EU climate policy 2023: From energy crisis measures to structural reforms
EU climate policy in 2023: From energy crisis measures to structural reforms
Energy was the dominant issue at EU level during the crisis year 2022: the Energy Council counted a record number of eight ministerial meetings and adopted three emergency energy packages. For 2023, fundamental structural reforms are on the European agenda, ranging from the finalisation of the Fit-for-55 legislative packages to the reform of the EU electricity market design and the Green Deal Industrial Act as the European answer to the US Inflation Reduction Act (IRA).
2022 - Crisis as Gamechanger
In less than a year, Europe has drastically reduced its dependence on Russian energy imports: EU member states replaced around 80 per cent of Russian pipeline gas, built alternative supply routes and established new REPowerEU energy partnerships. Gas storage facilities have been filled to an all-time high. Germany was even able to zero out its Russian natural gas imports, which still amounted to around 50 percent back in September 2021. Its gas storage facilities were filled up to a level of 90 per cent.
In December 2022, EU energy ministers agreed on the third energy emergency package. Core measures include the strengthening of solidarity through better coordinating EU gas procurement and cross-border trade. In addition to reliable reference prices and after uphill struggle, ministers also managed to agree on a market correction mechanism with the aim of protecting citizens and the economy from excessively high gas prices.
However, gas price caps do not solve the energy crisis which is a supply crisis. The contrary, they risk Europe´s security of supply as gas flows to those countries and regions that are willing to pay scarcity prices.
In its interim report of January 2023, the European Securities and Markets Authority (ESMA) concluded that the EU gas price cap could lead to major changes in financial markets and drive trading away from exchanges. The EU energy regulator ACER further underlines the risks of this measure: wider price spreads between trading venues or a shift of trading activities to private trading and outside the EU could be the result.
Energy sovereignty and climate targets: Is the EU electricity market reform the solution?
The European Council has called on the Commission to follow suit with a structural reform of the electricity market with a twofold goal: European energy sovereignty and climate neutrality. Commission President Ursula von der Leyen announced the planned reform of the electricity market structure in her 2022 annual State of the Union address and included it in the Commission's work program for 2023. The Commission proposal is now due for March.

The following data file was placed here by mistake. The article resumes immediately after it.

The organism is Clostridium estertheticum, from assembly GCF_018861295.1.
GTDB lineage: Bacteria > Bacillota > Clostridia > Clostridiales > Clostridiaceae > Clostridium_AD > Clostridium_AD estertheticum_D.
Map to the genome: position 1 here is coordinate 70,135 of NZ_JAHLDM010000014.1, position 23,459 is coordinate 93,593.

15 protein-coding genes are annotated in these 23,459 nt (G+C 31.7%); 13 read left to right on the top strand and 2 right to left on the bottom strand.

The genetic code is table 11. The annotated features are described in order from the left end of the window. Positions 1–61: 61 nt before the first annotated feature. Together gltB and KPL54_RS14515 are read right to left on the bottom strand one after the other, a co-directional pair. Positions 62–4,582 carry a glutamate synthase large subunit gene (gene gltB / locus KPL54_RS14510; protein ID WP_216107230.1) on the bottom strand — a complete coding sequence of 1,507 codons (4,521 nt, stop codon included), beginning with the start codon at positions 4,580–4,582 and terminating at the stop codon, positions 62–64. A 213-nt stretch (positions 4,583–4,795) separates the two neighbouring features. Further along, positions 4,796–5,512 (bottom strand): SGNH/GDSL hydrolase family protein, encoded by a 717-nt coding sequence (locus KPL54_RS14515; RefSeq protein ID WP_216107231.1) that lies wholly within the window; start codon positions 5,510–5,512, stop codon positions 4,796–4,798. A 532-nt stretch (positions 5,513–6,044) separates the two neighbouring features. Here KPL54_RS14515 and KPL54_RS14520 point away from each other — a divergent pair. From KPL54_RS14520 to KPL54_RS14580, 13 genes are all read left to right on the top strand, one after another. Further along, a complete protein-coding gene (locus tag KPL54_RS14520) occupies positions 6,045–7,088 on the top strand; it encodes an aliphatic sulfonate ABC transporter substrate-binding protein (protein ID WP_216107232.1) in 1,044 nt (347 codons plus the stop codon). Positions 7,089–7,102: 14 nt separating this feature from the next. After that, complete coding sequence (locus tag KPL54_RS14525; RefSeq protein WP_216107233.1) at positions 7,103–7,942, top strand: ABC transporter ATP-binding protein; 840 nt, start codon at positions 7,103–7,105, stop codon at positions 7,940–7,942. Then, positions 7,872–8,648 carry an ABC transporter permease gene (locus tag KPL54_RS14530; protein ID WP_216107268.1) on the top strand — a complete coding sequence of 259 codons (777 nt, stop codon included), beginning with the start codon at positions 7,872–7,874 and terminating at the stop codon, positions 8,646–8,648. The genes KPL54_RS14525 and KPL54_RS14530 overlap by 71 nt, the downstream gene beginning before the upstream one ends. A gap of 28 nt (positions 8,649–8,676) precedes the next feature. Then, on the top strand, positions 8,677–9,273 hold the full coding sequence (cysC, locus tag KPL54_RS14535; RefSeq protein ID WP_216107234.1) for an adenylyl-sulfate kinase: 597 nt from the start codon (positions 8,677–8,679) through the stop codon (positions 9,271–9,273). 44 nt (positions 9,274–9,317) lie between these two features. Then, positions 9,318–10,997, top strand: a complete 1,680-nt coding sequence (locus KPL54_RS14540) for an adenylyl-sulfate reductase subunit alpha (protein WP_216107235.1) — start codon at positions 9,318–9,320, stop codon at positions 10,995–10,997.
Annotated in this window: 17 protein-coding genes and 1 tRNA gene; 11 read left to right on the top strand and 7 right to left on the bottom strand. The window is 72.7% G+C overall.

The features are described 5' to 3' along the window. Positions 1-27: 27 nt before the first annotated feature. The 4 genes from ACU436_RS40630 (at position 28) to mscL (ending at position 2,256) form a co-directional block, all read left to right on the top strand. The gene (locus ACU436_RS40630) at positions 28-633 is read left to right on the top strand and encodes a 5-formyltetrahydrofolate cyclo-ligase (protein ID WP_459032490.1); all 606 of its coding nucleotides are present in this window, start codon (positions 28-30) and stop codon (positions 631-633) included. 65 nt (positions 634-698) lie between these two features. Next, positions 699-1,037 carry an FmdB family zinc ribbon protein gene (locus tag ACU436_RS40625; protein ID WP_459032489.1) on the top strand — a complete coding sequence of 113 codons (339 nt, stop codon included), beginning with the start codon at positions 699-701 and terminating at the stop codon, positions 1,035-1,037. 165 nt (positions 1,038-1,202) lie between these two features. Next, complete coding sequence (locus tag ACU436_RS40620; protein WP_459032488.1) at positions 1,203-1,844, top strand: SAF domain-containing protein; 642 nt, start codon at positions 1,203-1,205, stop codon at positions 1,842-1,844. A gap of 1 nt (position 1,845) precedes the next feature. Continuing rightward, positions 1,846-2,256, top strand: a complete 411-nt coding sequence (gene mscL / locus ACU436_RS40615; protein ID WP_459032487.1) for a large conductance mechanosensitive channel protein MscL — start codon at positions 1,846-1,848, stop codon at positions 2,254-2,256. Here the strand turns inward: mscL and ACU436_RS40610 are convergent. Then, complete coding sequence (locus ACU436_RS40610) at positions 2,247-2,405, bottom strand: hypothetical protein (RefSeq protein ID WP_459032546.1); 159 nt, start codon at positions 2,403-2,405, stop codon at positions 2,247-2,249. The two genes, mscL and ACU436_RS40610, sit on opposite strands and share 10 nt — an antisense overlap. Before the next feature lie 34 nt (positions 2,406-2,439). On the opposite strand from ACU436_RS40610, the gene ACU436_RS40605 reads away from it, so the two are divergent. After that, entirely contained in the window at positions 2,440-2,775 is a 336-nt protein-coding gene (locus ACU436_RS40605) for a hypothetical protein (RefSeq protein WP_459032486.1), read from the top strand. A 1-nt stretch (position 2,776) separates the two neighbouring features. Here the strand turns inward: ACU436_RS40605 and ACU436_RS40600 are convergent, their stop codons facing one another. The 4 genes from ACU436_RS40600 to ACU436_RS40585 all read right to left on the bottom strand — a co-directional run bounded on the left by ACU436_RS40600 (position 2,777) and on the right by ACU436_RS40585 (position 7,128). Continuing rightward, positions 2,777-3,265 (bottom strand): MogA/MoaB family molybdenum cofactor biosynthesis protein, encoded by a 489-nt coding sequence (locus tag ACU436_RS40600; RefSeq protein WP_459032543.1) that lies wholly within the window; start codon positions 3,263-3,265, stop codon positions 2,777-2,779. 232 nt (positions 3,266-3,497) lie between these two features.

In principle, it is questionable whether it makes sense to reform a system that is generally functioning well out of a crisis mode. Instead, the reform should create longer-term investment security for alternative technologies and reliably protect industrial consumers from price spikes. Making the emergency inframarginal revenue cap a permanent tool would in BDI´s view be the wrong path. More promising are alternative concepts, such as contracts for difference, long-term power purchase agreements or capacity remuneration mechanisms to bring the benefits of green technologies to consumers.
A comprehensive impact assessment and broad public consultation are indispensable for preparing such a far-reaching reform. The three-week long stakeholder consultation scheduled at short notice at the end of January can only be the beginning.
2023 must turn into the year of industry
Besides the electricity market reform, further fundamental reforms are on the legislative agenda this year: the EU´s Green Deal Fit-for-55 package is to be finalised in 2023 to lead Europe on its path to climate neutrality. The acceleration of the expansion of renewables and the associated infrastructure as well as a technology-open transformation remain of critical importance for German industries. Energy efficiency measures should also continue to be driven by economic considerations.
“Europe has a plan”, stated Commission President von der Leyen at the Davos Economic Forum, "the industrial plan within the framework of the Green Deal." On the way to climate neutrality, it aims at making Europe the home of clean technologies and industrial innovation. With its four pillars - regulatory environment, financing, skills, and trade - the Green Deal Industrial Plan also represents Brussels' answer to the massive U.S. climate protection investment program, called the Inflation Reduction Act.
To succeed,2023 must indeed become the year of industry: the transition to climate neutrality is already causing tremendous industrial, economic, and geopolitical shifts. Reliable, investment-friendly framework conditions and legal certainty for industry will matter more than ever to generate the necessary private investment and if Europe is to emerge from the crisis as a climate-neutral industrial continent.
In BDI's view, this requires unlocking investments in the green transition through regulatory simplification and speed as well as weaving the EU´s financial framework with its Green Deal and industrial ambition, including through a a targeted and time limited reform of the existing EU state aid rules and making and access to funding programmes less bureaucratic. Only this way can Germany and Europe remain attractive business locations.